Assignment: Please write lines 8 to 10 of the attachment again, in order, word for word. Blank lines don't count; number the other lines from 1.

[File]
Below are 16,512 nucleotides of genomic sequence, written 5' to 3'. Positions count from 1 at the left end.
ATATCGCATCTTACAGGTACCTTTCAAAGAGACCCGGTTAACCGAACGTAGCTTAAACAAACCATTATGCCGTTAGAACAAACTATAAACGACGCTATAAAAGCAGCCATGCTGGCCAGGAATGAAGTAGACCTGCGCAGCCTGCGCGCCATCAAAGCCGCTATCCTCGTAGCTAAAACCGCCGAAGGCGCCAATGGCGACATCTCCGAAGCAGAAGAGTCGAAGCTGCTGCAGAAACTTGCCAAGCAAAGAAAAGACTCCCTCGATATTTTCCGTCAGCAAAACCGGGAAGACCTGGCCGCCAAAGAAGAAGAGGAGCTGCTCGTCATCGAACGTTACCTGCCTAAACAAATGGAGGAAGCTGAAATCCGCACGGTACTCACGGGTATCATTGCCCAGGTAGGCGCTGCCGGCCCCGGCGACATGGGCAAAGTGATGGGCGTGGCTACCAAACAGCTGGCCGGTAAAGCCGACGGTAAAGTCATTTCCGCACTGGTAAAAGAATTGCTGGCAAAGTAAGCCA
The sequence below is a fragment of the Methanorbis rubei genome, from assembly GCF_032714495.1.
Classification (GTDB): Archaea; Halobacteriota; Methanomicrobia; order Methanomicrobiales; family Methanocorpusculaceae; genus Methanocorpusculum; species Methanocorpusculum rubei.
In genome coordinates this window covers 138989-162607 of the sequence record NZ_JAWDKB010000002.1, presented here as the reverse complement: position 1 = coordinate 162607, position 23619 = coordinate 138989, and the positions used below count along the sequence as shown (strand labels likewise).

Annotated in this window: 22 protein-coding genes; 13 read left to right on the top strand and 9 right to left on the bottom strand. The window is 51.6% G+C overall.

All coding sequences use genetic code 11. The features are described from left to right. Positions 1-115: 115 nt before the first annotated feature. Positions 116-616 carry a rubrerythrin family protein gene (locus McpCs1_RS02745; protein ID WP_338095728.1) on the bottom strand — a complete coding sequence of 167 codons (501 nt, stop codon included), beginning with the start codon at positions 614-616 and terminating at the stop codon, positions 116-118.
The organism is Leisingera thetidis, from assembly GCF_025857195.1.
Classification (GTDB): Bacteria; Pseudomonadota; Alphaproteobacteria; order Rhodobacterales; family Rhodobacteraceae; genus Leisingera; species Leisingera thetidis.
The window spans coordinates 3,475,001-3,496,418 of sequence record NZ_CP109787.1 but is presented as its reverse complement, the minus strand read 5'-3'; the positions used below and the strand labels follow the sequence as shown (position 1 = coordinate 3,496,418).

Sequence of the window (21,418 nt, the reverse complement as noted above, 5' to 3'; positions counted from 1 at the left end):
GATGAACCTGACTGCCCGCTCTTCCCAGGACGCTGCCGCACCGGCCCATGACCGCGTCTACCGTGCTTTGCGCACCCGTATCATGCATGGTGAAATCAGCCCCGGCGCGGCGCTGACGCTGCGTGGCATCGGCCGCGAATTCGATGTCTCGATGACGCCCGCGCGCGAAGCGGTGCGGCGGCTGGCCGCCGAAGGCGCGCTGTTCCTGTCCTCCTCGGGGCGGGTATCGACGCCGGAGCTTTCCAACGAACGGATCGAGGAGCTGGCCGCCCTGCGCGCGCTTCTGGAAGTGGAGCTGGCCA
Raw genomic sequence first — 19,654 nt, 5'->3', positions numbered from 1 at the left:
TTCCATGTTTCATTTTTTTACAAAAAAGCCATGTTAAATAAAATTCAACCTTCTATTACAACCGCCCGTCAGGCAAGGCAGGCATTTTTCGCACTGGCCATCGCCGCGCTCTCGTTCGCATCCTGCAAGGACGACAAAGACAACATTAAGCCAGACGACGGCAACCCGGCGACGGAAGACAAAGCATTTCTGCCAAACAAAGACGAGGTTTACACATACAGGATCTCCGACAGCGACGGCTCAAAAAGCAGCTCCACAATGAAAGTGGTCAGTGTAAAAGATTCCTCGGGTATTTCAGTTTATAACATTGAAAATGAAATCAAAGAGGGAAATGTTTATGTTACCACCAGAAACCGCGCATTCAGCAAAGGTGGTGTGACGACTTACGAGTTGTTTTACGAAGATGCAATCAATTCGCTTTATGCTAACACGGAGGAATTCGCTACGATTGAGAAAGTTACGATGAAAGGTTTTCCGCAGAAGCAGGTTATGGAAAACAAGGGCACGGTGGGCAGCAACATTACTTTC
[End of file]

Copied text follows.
The organism is Leisingera thetidis, from assembly GCF_025857195.1.
Classification (GTDB): Bacteria; Pseudomonadota; Alphaproteobacteria; order Rhodobacterales; family Rhodobacteraceae; genus Leisingera; species Leisingera thetidis.
The window spans coordinates 3,475,001-3,496,418 of sequence record NZ_CP109787.1 but is presented as its reverse complement, the minus strand read 5'-3'; the positions used below and the strand labels follow the sequence as shown (position 1 = coordinate 3,496,418).